However, I do believe that VSH can be made higher than is found in hybrid colonies and lower than parental lines, and the resulting colonies will be nice and well liked bees. I am not going out on a limb here; Garrett Doods of the USDA Honey Bee Breeding Lab tinkered with developing a closed population breeding VSH-Italian stock for a few seasons. He was producing some nice bees when the effort was dropped for more pressing issues. He modeled the breeding after Sue Cobey's New World Carniolan program (but on a much smaller scale). His results encouraged my current effort.

    As a sideline, Garrett was shifted to producing VSH bees (with his boss Dr. Bob Danka) to produce the Pol-Line bees -- which are an Italian based VSH line that performs l in migratory pollination. My breeding will focus on stationary apiaries. So, we will likely have similar stocks, but my selection methods will be patterned more after what Sue has done for many, many years.

  16. #16
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    Default Re: VSH Breeding?

    A great thread...love to hear from Jeff on VSH: thank you for all your
    work Dr. Harris!

    VSH in a population can reduce mite levels and associated problems
    (vectored virus, other ones). Large commercial honey producers who run 10's
    of thousands of colonies and large commercial queen producers feel that VSH
    expression is helping their bee population's vigor. VSH is certainly not
    the only answer to honey bee health in apiculture but it is a simple and
    effective way to add robustness in the face of hostile pathogens and tough,
    stressful management.

    Selecting for VSH behavior isn't that hard, it just takes time and one has
    to be committed to performing the test.

    Link:
    http://www.extension.org/pages/30984...sitive-hygiene

    The "Mite Infertility" test is the most straightforward.

    We will be using this test scenario and an alcohol wash test scenario to asses
    VSH levels in our breeding colonies.

    Alcohol Wash Link:
    www.vpqueenbees.com/awa

    We also run a completely treatment free operation, so simply, the colonies
    that perform well meeting our breeding standards are used to make breeder queens--some of them have known VSH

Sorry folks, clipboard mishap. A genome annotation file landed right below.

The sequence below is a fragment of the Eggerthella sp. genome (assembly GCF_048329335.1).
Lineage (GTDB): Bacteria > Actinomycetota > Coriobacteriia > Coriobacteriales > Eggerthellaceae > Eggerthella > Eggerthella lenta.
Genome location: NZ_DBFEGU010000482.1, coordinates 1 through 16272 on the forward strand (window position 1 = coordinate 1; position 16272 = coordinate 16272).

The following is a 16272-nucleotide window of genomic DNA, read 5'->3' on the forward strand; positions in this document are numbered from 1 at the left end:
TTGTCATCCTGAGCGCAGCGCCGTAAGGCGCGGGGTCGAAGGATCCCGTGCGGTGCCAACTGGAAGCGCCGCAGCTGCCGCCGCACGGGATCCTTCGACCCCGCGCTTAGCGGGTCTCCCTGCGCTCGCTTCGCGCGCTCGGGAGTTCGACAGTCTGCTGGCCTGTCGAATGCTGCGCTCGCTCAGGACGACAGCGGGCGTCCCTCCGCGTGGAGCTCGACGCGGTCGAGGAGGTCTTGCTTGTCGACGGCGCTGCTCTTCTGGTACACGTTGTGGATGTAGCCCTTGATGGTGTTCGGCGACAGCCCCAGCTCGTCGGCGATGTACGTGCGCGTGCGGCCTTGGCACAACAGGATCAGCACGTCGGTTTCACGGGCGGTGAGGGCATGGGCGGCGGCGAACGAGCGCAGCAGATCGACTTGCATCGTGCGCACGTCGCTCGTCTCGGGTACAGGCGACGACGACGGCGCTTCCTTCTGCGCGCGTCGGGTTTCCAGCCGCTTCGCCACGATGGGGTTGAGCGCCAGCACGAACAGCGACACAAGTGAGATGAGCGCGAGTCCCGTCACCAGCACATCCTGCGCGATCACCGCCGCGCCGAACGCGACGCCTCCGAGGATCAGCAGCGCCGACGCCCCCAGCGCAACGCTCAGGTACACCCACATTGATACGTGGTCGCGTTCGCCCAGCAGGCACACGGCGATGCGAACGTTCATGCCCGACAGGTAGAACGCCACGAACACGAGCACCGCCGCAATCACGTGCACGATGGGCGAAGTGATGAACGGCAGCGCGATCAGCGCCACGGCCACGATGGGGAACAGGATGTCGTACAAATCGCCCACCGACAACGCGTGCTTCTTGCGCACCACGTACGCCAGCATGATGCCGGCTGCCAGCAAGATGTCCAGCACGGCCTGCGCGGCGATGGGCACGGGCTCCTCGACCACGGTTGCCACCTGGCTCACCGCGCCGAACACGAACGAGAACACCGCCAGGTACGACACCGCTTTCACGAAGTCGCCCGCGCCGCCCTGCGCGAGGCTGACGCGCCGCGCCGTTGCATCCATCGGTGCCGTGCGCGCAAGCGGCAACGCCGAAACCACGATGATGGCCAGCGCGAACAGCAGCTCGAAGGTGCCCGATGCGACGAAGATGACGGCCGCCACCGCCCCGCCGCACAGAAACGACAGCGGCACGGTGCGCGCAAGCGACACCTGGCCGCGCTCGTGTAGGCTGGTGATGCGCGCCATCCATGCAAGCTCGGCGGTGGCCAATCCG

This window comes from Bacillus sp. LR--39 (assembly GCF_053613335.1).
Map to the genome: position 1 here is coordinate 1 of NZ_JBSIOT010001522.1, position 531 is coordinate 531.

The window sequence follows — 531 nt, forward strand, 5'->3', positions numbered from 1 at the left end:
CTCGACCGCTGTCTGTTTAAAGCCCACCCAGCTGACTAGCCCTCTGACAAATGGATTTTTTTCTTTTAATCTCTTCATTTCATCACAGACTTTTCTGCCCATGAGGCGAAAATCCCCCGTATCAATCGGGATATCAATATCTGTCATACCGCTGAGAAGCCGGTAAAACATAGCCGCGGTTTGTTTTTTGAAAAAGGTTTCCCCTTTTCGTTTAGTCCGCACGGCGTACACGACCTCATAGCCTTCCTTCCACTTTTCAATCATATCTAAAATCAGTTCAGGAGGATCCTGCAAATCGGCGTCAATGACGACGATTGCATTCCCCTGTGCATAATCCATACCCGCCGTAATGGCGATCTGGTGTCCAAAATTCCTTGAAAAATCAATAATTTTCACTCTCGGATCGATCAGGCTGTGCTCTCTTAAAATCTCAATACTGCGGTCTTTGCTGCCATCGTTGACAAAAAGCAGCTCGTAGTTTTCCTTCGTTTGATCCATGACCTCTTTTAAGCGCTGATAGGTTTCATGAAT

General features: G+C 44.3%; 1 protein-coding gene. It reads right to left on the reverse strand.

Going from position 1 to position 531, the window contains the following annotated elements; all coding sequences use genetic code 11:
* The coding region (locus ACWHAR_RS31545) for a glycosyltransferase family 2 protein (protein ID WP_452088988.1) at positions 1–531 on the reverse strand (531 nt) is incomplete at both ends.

expression levels (as they were obtained from germplasm from the USDA and crossed using AI), others do not, but
    assuming they are alive and thriving, they are doing well somehow.

    All our future breeding stock will be vetted using both tests, in addition to our suite of performance testing.

    One of the goals the USDA hopes to achieve with the VSH program is for
    breeders and queen producers to learn how to test for the behavior. The
    chance the behavior is in your bee population is fairly good: finding it
    and breeding from those queens that show it, is more difficult.

    On the VSHBreeders forum (www.vshbreeders.org), most posters are using VSH stock and
    just getting into queen breeding. Our operation and Tom Glenn's operation
    as well as a few other breeder's there all obtained germplasm from the USDA
    program--then it has been up to us to make something from the material.

    It is encouraged to trade stock on the forum, and by joining and contributing, one
    might find really excellent bee stock to make queens from. Commercial operators trade stock all the time--it's a great way to keep
    one's diversity high while testing new blood.

    VP Queen Bees will offer pure VSH breeding stock, Pol-line stock, and VSH expressing
    Carniolan/Italian stock like Tom Glenn did: we will be partnering with the USDA Lab at Baton Rouge.
    We plan to continue producing VSH breeding germplasm for folks to use and incorporate into their operation.

    Please feel free to contact me or Kelly about VSH stock and please surf
    over to VSHBreeders.org and see what's going on.

    Stock trading for free with others who have similar goals, is a pretty good deal!


    Adam Finkelstein & Kelly Rausch
    www.vpqueenbees.com

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    Default Re: VSH Breeding?

    If i may, I'd like to go back to my original post.

    Quote Originally Posted by deknow View Post